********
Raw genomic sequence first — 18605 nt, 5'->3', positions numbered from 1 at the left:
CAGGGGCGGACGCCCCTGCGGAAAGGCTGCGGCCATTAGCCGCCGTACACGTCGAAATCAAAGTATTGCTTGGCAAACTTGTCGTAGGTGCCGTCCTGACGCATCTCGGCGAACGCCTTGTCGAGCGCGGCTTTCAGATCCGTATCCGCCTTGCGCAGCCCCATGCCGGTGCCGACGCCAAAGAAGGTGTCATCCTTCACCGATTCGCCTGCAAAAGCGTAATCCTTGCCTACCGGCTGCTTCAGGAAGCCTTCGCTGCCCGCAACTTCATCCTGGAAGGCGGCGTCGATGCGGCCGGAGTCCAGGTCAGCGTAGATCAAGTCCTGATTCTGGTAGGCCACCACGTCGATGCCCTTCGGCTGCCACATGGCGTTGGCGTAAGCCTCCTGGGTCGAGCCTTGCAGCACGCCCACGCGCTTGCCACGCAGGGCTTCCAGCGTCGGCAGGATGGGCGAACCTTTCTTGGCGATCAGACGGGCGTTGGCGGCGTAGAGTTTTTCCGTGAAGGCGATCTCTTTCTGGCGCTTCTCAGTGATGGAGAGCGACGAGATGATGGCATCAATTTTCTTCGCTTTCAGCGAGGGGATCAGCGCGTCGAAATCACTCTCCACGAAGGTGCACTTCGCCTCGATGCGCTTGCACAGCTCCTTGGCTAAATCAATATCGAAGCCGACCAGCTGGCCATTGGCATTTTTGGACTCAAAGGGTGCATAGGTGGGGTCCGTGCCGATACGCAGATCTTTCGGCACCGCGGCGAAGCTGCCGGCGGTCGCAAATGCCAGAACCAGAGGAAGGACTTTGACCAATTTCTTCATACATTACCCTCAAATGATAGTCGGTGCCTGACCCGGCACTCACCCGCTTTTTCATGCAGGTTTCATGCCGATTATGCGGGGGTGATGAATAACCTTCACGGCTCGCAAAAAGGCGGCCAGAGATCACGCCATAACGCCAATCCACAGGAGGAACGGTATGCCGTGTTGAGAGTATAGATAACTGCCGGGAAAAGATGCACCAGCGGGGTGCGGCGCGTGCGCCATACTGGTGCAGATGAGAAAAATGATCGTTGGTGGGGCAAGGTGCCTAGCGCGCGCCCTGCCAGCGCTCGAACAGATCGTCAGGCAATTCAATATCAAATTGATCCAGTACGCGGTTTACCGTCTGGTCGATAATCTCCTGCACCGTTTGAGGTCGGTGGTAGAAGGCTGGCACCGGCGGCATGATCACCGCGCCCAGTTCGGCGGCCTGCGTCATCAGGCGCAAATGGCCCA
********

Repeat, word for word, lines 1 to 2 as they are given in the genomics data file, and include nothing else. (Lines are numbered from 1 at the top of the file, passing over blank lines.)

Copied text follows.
Raw genomic sequence first — 18605 nt, 5'->3', positions numbered from 1 at the left:
CAGGGGCGGACGCCCCTGCGGAAAGGCTGCGGCCATTAGCCGCCGTACACGTCGAAATCAAAGTATTGCTTGGCAAACTTGTCGTAGGTGCCGTCCTGACGCATCTCGGCGAACGCCTTGTCGAGCGCGGCTTTCAGATCCGTATCCGCCTTGCGCAGCCCCATGCCGGTGCCGACGCCAAAGAAGGTGTCATCCTTCACCGATTCGCCTGCAAAAGCGTAATCCTTGCCTACCGGCTGCTTCAGGAAGCCTTCGCTGCCCGCAACTTCATCCTGGAAGGCGGCGTCGATGCGGCCGGAGTCCAGGTCAGCGTAGATCAAGTCCTGATTCTGGTAGGCCACCACGTCGATGCCCTTCGGCTGCCACATGGCGTTGGCGTAAGCCTCCTGGGTCGAGCCTTGCAGCACGCCCACGCGCTTGCCACGCAGGGCTTCCAGCGTCGGCAGGATGGGCGAACCTTTCTTGGCGATCAGACGGGCGTTGGCGGCGTAGAGTTTTTCCGTGAAGGCGATCTCTTTCTGGCGCTTCTCAGTGATGGAGAGCGACGAGATGATGGCATCAATTTTCTTCGCTTTCAGCGAGGGGATCAGCGCGTCGAAATCACTCTCCACGAAGGTGCACTTCGCCTCGATGCGCTTGCACAGCTCCTTGGCTAAATCAATATCGAAGCCGACCAGCTGGCCATTGGCATTTTTGGACTCAAAGGGTGCATAGGTGGGGTCCGTGCCGATACGCAGATCTTTCGGCACCGCGGCGAAGCTGCCGGCGGTCGCAAATGCCAGAACCAGAGGAAGGACTTTGACCAATTTCTTCATACATTACCCTCAAATGATAGTCGGTGCCTGACCCGGCACTCACCCGCTTTTTCATGCAGGTTTCATGCCGATTATGCGGGGGTGATGAATAACCTTCACGGCTCGCAAAAAGGCGGCCAGAGATCACGCCATAACGCCAATCCACAGGAGGAACGGTATGCCGTGTTGAGAGTATAGATAACTGCCGGGAAAAGATGCACCAGCGGGGTGCGGCGCGTGCGCCATACTGGTGCAGATGAGAAAAATGATCGTTGGTGGGGCAAGGTGCCTAGCGCGCGCCCTGCCAGCGCTCGAACAGATCGTCAGGCAATTCAATATCAAATTGATCCAGTACGCGGTTTACCGTCTGGTCGATAATCTCCTGCACCGTTTGAGGTCGGTGGTAGAAGGCTGGCACCGGCGGCATGATCACCGCGCCCAGTTCGGCGGCCTGCGTCATCAGGCGCAAATGGCCCA